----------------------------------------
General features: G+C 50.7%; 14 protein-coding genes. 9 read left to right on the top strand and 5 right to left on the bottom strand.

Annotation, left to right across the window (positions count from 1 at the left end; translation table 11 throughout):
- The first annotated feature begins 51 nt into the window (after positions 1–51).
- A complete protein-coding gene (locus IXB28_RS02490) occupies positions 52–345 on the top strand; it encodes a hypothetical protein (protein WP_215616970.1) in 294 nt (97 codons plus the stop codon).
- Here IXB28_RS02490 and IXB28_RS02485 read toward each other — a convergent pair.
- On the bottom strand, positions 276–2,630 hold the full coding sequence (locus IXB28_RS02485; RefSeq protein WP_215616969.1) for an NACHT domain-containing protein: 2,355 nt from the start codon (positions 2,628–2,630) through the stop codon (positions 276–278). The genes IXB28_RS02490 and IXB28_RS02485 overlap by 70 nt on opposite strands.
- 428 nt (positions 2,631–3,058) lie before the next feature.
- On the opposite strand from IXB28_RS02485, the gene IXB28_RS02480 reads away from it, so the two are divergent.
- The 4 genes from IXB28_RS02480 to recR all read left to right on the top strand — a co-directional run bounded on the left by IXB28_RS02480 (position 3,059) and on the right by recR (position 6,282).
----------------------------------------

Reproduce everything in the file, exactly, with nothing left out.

General features: G+C 50.7%; 14 protein-coding genes. 9 read left to right on the top strand and 5 right to left on the bottom strand.

Annotation, left to right across the window (positions count from 1 at the left end; translation table 11 throughout):
- The first annotated feature begins 51 nt into the window (after positions 1–51).
- A complete protein-coding gene (locus IXB28_RS02490) occupies positions 52–345 on the top strand; it encodes a hypothetical protein (protein WP_215616970.1) in 294 nt (97 codons plus the stop codon).
- Here IXB28_RS02490 and IXB28_RS02485 read toward each other — a convergent pair.
- On the bottom strand, positions 276–2,630 hold the full coding sequence (locus IXB28_RS02485; RefSeq protein WP_215616969.1) for an NACHT domain-containing protein: 2,355 nt from the start codon (positions 2,628–2,630) through the stop codon (positions 276–278). The genes IXB28_RS02490 and IXB28_RS02485 overlap by 70 nt on opposite strands.
- 428 nt (positions 2,631–3,058) lie before the next feature.
- On the opposite strand from IXB28_RS02485, the gene IXB28_RS02480 reads away from it, so the two are divergent.
- The 4 genes from IXB28_RS02480 to recR all read left to right on the top strand — a co-directional run bounded on the left by IXB28_RS02480 (position 3,059) and on the right by recR (position 6,282).